Now then. Hands up! Ever go to see speedway as a kid?
Whether you loved it or hated it – and in my experience, for most people it is a love or hate thing, I bet I can tell you the one thing you remember most about it, whether you visited back in the sport’s ‘Golden Era’ of the late 40s early 50s when huge crowds at speedway meetings, even midweek were commonplace; or the modest revival that was the 1970s, the ‘Doldrum’ 80’s or the ‘Sky TV’ Era ’90s to the present day. Whether you went to see one of the famed clubs like Belle Vue – the ‘Aces’, still going strong or one of the many who fell by the wayside like The Liverpool Chads, Crystal Palace Glaziers, Rochdale Hornets or Yarmouth Bloaters. Perhaps it was to see a world class rider, like ‘Split’ Waterman, Ove Fundin, ‘Briggo’, Ivan Mauger, Peter Collins. Maybe it was a world championship qualifier, Grand Prix or just a second half reserves match.Whether you watched from the terraces, from behind glass, seated at a dining table, or were lucky enough to watch from the pits, I am pretty sure I know what it is that you recall most strongly.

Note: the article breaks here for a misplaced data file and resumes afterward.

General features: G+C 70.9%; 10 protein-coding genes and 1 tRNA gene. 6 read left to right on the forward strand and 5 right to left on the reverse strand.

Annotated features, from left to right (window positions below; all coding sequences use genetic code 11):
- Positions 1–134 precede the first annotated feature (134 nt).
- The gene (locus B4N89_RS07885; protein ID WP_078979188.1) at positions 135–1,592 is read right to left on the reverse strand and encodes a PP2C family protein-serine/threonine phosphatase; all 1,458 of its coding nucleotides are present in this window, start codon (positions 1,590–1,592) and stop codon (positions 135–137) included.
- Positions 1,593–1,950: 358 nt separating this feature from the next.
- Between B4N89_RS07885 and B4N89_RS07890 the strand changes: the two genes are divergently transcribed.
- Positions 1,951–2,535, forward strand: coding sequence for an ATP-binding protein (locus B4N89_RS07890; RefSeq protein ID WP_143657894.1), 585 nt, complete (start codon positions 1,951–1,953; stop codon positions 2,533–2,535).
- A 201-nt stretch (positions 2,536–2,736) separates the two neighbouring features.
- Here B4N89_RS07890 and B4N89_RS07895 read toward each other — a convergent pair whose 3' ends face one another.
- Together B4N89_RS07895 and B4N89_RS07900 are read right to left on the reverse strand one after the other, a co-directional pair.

Early Australian Test Team
… But hold on what’s the rush? Why not wait a while as I wax lyrical about what the Poles call ‘The Black Sport’
My first visit was to the unforgettable Shay in Halifax, 1968. I was still black and white in those days, too young to have witnessed the crowds of yesteryear like 1946 for example, when Wembley Lions, who rode at the old stadium, drew such a crowd for their the final meeting of the season, that not only did it result in a lockout, but the match had to be relayed via loudspeakers to a further 20,000 outside. The same season saw 65,000 on May 23 for Wembley v New Cross; 76,000 on June 20 against Belle Vue; 67,000 on July 4 v New Cross again and 85,000 on July 11 against West Ham. There must have been sod-all on TV then.
1945 New Cross
Grand Prix 2009